HTC Zoe is a mini social network centered around sharing photos and videos. A landmark feature is the cool Highlights videos, which are created automatically for each album.
HTC Sense 6 features Zoe as a standalone multimedia app, which requires you to sign in with your HTC account the first time you open it. Captured photos and videos are automatically compiled into a Zoe video highlight reel.
Creating a Zoe is easy. You simply choose from the available images and rearrange them in order you like. Themes and soundtracks are available in case you want to be truly creative. Once finished editing, you can easily share Zoes.
Zoe also allows you to collaborate with friends on the same project. You can send requests and combine your media content into the same Zoe.
The app doesn't work in certain locations. In some countries it's still listed as Coming soon but it worked when we tested it from the US.
The regular image gallery stacks photos together in albums, which can be organized by the date they were captured or the source they come from. Location-based sorting is also available.
As usual, there is an array of available options at your disposal. You can edit, share, highlight, and delete images. You can also set them as backgrounds, assign them to contacts, add them to a specific album, or print them.
Once you open an album, the first and biggest thumbnail is reserved for slideshows. Once you tap it you can customize if you want an effect added over the photos and what sort of music you would like to play.
The gallery supports viewing your images in their full resolution. You can easily pinch-zoom to 1:1 magnification.
The display on the HTC One mini 2 is more than adequate in both size and quality to allow for enjoyable image consumption.
The video player on the HTC One mini 2 has a rather simple interface. There isn't a dedicated app - you just pick a video from the gallery.
You get a Play/Pause button and a slider to scrub through the video, a button to capture images from the video, volume slider, and sharing options. All of these hide automatically after a few seconds.
The HTC One mini 2 video player had somewhat spotty video codec support. It managed to play one or two DivX videos but didn't play five others. MKV files on the other hand weren't a problem all the way up to 1080p. WMV videos were trouble-free as well. XVID played almost every time but had issues with the sound coded (AAC), which otherwise played on other videos.
The HTC Sense 6 music player features similar layout as the one in the previous version. The flattened interface design however makes the setup look fresh.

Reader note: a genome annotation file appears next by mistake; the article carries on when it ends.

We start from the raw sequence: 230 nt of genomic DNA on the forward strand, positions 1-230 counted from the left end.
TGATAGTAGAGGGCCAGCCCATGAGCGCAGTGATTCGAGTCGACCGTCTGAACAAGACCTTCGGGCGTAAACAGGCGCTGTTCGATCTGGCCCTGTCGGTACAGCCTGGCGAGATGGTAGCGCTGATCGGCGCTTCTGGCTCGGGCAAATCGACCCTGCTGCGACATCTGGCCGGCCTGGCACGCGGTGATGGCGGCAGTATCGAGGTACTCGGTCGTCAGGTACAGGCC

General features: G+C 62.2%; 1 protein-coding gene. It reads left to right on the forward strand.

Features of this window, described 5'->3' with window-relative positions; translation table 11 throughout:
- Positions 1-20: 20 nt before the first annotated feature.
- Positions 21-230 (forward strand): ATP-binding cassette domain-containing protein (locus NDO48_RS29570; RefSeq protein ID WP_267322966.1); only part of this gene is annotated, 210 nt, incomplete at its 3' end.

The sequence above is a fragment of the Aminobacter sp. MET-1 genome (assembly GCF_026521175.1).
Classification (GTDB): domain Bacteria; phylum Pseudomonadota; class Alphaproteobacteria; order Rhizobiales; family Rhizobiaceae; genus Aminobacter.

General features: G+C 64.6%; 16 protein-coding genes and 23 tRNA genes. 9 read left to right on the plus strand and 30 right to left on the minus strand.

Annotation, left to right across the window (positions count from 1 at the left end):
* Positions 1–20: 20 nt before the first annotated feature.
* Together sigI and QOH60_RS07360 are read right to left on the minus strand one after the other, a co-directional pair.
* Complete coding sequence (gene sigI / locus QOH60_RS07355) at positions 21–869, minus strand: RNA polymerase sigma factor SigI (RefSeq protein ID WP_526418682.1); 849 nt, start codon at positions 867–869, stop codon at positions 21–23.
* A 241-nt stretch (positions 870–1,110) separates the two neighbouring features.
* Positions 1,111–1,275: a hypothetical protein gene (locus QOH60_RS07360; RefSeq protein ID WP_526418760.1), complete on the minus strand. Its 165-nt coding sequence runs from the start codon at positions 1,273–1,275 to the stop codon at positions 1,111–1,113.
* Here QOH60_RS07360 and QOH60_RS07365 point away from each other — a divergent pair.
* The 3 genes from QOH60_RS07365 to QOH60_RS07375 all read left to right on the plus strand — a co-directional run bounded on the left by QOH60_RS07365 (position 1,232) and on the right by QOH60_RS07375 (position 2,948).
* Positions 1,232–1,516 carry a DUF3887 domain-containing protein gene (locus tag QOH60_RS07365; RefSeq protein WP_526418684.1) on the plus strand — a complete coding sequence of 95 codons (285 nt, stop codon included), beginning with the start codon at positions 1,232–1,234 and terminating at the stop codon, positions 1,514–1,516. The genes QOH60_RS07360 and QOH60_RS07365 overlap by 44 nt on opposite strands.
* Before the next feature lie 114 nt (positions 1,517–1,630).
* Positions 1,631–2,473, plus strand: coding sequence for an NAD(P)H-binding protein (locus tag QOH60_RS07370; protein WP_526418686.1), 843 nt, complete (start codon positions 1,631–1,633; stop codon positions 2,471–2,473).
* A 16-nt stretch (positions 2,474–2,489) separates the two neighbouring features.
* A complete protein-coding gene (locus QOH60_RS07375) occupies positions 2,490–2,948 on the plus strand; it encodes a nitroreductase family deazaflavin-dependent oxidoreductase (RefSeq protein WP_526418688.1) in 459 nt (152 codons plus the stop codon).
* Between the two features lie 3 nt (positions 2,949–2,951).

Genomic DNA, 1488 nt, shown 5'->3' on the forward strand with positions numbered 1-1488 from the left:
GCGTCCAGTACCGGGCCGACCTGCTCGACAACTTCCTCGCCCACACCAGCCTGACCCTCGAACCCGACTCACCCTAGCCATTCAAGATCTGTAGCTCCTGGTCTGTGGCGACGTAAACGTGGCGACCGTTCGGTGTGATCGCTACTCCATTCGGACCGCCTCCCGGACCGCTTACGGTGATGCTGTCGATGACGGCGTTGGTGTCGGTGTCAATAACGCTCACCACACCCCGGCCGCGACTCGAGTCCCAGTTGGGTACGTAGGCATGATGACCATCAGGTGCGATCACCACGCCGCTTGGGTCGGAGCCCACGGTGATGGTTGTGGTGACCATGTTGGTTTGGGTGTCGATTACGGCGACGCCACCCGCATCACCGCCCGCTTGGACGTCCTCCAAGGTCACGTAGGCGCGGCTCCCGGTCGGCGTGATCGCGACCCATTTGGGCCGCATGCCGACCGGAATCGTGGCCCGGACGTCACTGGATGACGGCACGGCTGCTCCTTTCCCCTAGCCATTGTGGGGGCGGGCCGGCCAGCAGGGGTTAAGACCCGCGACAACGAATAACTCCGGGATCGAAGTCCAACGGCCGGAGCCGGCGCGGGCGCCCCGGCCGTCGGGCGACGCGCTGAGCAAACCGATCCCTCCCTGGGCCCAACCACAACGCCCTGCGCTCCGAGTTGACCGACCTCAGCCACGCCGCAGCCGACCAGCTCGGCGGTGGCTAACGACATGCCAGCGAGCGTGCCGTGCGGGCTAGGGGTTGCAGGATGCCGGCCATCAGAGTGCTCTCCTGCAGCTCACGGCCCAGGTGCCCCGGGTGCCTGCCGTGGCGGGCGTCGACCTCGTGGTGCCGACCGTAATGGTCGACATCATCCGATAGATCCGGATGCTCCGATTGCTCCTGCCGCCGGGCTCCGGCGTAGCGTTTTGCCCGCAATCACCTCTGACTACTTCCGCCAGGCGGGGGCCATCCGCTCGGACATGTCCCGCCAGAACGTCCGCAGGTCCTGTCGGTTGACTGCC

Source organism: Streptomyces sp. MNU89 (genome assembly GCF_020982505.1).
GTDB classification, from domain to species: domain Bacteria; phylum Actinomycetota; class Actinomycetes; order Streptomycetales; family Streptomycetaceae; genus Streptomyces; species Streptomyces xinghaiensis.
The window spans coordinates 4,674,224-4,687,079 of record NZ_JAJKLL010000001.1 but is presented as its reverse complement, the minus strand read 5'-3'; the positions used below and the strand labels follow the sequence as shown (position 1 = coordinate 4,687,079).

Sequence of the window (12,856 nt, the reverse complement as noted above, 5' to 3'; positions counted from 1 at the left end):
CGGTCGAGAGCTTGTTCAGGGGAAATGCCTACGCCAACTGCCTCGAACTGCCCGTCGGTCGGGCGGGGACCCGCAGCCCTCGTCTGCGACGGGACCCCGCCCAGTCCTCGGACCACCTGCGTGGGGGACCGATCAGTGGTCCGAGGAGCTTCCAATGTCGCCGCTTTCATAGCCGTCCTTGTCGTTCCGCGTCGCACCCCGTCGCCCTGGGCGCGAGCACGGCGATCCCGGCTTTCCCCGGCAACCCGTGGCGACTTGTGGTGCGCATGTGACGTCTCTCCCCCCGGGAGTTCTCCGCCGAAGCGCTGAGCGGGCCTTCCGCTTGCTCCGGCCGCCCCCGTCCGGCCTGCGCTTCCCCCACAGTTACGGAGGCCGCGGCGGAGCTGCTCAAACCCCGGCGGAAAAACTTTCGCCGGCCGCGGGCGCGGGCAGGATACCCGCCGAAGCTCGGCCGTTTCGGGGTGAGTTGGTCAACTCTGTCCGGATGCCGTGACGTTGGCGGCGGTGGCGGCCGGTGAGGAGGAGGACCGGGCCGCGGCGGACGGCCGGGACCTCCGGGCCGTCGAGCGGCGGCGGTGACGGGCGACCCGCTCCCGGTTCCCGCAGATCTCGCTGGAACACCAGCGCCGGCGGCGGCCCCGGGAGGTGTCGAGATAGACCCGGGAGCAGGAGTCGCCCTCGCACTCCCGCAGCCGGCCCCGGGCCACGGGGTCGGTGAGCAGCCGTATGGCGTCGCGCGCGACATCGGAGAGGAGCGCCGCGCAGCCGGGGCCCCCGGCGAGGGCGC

Your music library is organized by Artist, Album, Songs, Playlists, Genres, Podcasts or Folders (we don't see this last option very often). The phone will also easily stream songs over DLNA.
The music player can automatically look for and download Album art and artist photos (you can limit it to Wi-Fi connections only), and search for lyrics.
There's no equalizer on board. You have the option to toggle Boomsound audio on or off when you have the headphones plugged in. Like we mentioned already, you cannot disable the feature when playing through the speakers.
The FM Radio is aboard with RDS support. It automatically saved the available stations and has one of the simplest interfaces we've seen. There are play controls - play, stop, skip and a loudspeaker option.
To say that HTC is doing well with the audio output of its smartphones would be a massive understatement. The company is not only consistently delivering devices that set the benchmarks for audio quality, but it's somehow managing to beat its own high standards with each new generation.
Had the One mini 2 matched the results of its bigger brother, the One (M8), we would be perfectly happy with it and pronounced it the best musician in the mini league. However, the smartphone goes a step further and delivers even cleaner output than the flagship.
The perfect performance with headphones is now par for the course, but this is the first handset we see to be just as good when we plugged in a pair of headphones. Not even the spike in stereo crosstalk that we've come to expect from every smartphone appeared - it does better than what most phone manage to output without any resistance applied to their line-outs.
The HTC One mini 2 delivers on the loudness side, too. Through its audio jack it's only a tad quieter than the One (M8), but both are so good that the difference barely matters at that point.
And here go the results so you can see for yourselves.
|Test||Frequency response||Noise level||Dynamic range||THD||IMD + Noise||Stereo crosstalk|
|HTC One mini 2||+0.02, -0.09||-94.8||93.8||0.010||0.011||-93.5|
|HTC One mini 2 (headphones attached)||+0.08, -0.03||-94.9||93.8||0.028||0.022||-90.1|
|HTC One (M8)||+0.04, -0.10||-95.4||93.4||0.0012||0.010||-93.2|
|HTC One (M8) (headphones attached)||+0.04, -0.08||-94.9||93.9||0.0014||0.018||-79.7|
|HTC One mini||+0.14, -0.12||-94.4||94.0||0.015||0.013||-87.9|
|HTC One mini(headphones attached)||+0.83, -0.58||-94.5||94.1||0.021||0.034||-77.9|
|Samsung Galaxy S4 mini||+0.06, -0.05||-93.5||92.7||0.0090||0.056||-86.2|
|Samsung Galaxy S4 mini (headphones attached)||+0.08, -0.04||-93.2||91.8||0.029||0.089||-53.3|
HTC One mini 2 frequency response
You can learn more about the whole testing process here.